- Company benefits.
Some companies will cover all or part of the cost for you to take community college classes. You may even be able to start a degree program or a certificate training program. If the course relates to your job or to a position above yours, your boss may be glad to pay for the training. Sometimes you can take time off work to attend classes.
A company may also pay for employees to attend a work-related conference. Ask if there are conferences, conventions, or meetings for people in your field. Often these meetings are good places to network and learn more about careers in your field.
- Noncredit classes.
Community colleges or local business schools may offer noncredit classes to help people with job skills. These may cost some money, but are usually not very expensive. You can learn new skills from professionals in your field. Classes like these can also be good places to network and find jobs.
Your local library has many resources to help you. First, they have books. Rather than spending $25 for a book, you can often borrow a copy from your library. You may want to read about opportunities in your career field or study for a class. Ask a library staff person to show you where they keep books related to your career.
Along with books, you can often find DVDs and audiobooks. Listening to an audiobook while riding a bus or exercising is one way to make the most of your time. Your local library may also offer free workshops for adults on various subjects, such as computer skills. You may be able to use a computer at the library to study, do homework, or take online classes. If you do not have a library card, now is a good time to get one.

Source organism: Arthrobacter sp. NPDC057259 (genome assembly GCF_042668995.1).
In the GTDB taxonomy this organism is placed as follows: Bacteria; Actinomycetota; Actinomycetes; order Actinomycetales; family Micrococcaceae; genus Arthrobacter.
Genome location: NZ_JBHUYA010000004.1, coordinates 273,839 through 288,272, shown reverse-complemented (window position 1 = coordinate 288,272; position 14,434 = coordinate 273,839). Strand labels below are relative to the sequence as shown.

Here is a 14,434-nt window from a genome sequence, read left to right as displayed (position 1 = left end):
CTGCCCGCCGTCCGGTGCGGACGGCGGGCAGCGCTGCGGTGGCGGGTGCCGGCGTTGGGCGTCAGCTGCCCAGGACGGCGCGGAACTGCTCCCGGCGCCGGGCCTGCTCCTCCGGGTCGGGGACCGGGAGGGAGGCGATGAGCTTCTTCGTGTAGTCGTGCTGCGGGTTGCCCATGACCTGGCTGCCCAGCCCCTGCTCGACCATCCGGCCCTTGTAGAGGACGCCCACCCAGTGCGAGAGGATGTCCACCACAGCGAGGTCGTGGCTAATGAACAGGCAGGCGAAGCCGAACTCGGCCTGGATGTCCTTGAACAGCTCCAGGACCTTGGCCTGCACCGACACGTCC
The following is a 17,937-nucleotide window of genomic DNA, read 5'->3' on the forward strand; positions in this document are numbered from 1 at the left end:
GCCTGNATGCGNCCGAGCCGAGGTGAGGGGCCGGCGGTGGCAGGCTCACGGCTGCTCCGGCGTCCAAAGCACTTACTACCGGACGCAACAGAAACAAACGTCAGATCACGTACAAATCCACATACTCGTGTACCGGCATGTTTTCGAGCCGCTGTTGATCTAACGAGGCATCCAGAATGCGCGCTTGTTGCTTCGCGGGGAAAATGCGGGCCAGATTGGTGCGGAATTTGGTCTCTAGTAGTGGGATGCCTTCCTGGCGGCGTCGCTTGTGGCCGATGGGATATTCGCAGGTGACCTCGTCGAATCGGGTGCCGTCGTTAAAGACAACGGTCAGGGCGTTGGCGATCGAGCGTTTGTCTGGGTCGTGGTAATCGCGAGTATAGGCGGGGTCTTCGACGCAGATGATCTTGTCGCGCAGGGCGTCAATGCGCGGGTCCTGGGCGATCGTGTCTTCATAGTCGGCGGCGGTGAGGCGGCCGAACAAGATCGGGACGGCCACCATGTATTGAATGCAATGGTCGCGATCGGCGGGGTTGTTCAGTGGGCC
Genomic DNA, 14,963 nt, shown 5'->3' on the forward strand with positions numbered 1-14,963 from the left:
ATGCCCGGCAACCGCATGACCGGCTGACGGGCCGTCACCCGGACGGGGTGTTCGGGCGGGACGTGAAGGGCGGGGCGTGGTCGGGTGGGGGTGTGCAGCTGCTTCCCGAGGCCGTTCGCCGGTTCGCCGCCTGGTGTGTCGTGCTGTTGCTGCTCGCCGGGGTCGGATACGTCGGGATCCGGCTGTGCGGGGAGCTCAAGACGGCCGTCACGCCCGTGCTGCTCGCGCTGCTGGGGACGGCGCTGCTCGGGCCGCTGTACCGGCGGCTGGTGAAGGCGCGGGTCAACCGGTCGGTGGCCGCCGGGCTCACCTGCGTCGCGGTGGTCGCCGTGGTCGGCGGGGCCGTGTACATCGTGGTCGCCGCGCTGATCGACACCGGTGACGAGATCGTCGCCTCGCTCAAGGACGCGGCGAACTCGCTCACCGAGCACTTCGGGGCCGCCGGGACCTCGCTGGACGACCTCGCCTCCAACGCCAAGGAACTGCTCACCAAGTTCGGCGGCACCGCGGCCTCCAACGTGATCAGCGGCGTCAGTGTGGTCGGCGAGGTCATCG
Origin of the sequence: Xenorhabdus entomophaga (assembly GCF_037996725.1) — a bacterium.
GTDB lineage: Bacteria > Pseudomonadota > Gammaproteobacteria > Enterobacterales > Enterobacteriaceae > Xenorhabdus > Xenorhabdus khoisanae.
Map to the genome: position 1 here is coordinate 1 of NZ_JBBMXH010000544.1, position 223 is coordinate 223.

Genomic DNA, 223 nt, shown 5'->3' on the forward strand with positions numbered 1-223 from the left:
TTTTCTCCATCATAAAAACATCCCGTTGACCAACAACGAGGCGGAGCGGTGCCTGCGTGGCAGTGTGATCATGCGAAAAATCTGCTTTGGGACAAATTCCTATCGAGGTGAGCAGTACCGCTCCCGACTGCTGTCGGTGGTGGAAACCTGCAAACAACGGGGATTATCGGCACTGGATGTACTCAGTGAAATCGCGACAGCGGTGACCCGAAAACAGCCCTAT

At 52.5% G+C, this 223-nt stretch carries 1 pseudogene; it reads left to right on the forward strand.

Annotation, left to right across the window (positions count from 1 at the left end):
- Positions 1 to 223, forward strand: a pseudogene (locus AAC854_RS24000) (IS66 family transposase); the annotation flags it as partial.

- Free Online Classes
In addition to library classes online, there are many sites that offer free classes to build your skills and knowledge. Here are some examples:
- Goodwill Industries has an education site that offers courses in computer and other technical skills: www.gcflearnfree.org
- Alison has many free online courses: www.alison.com. When you complete a course, you can pay about $30 to download and print a completion certificate.
- Coursera offers both free and low-cost courses: www.coursera.org
When you are looking into online courses, consider taking courses in your career field, workplace skills courses, or technology courses.
Courses related to your career field may help you do your job better or get a better job. For example, if you are in health care, take courses in biology, anatomy, or nutrition. If you are in construction, find courses in carpentry or plumbing.
Courses on general workplace skills can help you to get along with people at work. For example, you can find courses on how to solve problems, relate well to co-workers, be a good leader, and achieve career success.
Keeping up with technology can help you in almost every career. You can find courses in how to use Microsoft Office or other common software programs, how to create presentations, how to set up and use social media accounts, and how to build websites.
Take some time to explore free online courses. Find at least three that you are interested in. You have many options to keep learning. The time you invest in learning will pay off for you later. Work with your boss or your mentor to make a learning plan.
When you earn certificates or complete courses, add those accomplishments to your résumé and your LinkedIn profile.